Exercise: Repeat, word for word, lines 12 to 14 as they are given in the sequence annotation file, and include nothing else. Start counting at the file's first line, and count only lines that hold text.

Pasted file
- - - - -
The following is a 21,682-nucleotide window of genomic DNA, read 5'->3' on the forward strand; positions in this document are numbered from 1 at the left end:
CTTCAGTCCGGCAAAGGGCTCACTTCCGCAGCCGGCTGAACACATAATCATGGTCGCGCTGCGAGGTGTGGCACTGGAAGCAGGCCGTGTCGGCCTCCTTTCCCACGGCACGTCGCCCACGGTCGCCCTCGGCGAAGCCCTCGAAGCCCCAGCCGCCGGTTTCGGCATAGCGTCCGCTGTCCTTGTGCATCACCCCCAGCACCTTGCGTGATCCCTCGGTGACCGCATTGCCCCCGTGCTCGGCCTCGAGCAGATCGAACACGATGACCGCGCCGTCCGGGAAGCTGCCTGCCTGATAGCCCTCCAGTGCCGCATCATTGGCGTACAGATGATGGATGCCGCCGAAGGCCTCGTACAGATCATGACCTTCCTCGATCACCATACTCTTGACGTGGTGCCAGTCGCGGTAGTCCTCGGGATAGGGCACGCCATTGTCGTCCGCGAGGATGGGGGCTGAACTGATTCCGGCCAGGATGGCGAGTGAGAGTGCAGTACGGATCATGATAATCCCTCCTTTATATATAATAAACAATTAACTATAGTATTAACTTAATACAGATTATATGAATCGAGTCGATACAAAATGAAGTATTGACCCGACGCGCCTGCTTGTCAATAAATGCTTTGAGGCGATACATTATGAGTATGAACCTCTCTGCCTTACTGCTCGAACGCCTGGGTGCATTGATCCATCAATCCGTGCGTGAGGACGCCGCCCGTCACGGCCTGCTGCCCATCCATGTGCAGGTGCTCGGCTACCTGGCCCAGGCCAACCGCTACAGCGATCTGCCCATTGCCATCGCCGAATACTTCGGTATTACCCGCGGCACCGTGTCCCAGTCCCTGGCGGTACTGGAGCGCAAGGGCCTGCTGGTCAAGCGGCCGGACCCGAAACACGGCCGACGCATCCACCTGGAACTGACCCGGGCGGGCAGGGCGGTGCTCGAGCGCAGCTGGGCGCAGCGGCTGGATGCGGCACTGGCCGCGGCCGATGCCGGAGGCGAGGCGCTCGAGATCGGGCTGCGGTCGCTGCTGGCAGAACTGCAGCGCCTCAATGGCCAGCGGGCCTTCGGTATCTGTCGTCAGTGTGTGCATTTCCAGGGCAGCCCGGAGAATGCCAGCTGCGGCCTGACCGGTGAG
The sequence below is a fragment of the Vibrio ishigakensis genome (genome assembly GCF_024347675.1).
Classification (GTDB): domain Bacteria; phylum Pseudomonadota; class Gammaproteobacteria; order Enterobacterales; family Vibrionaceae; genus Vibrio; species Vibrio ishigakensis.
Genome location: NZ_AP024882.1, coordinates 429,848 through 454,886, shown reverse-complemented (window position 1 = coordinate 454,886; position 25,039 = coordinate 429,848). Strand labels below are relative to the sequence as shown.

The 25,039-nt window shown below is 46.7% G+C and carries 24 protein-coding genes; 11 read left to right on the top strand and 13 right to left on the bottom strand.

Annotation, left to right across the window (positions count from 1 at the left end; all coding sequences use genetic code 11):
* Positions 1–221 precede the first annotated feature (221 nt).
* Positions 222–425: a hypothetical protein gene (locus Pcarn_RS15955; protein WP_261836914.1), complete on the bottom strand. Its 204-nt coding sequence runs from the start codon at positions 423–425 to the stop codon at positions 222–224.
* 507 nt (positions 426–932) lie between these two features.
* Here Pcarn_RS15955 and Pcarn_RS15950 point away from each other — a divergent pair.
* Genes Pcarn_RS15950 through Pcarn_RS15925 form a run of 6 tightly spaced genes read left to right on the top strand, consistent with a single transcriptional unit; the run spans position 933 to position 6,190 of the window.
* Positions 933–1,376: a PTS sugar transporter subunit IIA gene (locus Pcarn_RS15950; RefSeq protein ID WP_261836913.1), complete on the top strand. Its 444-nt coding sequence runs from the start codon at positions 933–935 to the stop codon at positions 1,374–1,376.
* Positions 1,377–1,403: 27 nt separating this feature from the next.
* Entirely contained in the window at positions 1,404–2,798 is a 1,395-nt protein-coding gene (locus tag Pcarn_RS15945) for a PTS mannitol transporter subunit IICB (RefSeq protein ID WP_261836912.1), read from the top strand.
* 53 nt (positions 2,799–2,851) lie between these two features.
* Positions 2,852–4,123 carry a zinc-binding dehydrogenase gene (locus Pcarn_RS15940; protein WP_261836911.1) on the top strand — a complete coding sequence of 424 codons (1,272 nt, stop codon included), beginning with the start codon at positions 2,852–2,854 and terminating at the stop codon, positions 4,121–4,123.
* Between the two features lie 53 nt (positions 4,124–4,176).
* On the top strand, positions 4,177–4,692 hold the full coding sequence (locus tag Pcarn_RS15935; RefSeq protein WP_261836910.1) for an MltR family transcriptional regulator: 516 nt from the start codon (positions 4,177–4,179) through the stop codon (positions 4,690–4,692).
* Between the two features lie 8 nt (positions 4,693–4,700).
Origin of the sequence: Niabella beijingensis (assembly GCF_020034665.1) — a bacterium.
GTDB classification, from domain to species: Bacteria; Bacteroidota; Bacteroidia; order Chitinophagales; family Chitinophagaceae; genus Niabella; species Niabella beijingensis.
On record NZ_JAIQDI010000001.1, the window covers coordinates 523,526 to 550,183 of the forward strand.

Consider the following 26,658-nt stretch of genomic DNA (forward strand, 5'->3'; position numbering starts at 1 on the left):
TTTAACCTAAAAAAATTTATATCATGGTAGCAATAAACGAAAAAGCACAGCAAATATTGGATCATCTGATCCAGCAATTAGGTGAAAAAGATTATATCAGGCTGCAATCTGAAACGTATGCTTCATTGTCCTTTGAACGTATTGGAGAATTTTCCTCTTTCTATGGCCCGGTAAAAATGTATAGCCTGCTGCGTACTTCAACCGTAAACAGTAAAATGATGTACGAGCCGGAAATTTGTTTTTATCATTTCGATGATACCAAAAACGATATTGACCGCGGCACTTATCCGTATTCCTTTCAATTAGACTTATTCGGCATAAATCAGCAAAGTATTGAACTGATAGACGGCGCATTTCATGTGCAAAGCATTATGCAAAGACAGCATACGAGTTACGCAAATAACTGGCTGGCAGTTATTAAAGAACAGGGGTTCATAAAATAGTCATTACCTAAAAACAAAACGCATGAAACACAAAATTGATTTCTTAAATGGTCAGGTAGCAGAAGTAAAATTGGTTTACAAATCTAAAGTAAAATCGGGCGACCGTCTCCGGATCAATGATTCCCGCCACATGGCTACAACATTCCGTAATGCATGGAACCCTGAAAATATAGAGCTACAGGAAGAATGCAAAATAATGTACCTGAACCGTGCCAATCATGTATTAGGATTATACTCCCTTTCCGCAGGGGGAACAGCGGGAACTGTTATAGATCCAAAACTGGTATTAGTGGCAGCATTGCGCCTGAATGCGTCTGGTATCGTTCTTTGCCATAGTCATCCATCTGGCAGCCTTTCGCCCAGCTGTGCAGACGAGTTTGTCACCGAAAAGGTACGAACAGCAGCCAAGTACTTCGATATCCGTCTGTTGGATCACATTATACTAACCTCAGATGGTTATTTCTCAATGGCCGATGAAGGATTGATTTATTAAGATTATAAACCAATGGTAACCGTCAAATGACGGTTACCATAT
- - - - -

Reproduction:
* Genes Pcarn_RS15950 through Pcarn_RS15925 form a run of 6 tightly spaced genes read left to right on the top strand, consistent with a single transcriptional unit; the run spans position 933 to position 6,190 of the window.
* Positions 933–1,376: a PTS sugar transporter subunit IIA gene (locus Pcarn_RS15950; RefSeq protein ID WP_261836913.1), complete on the top strand. Its 444-nt coding sequence runs from the start codon at positions 933–935 to the stop codon at positions 1,374–1,376.
* Positions 1,377–1,403: 27 nt separating this feature from the next.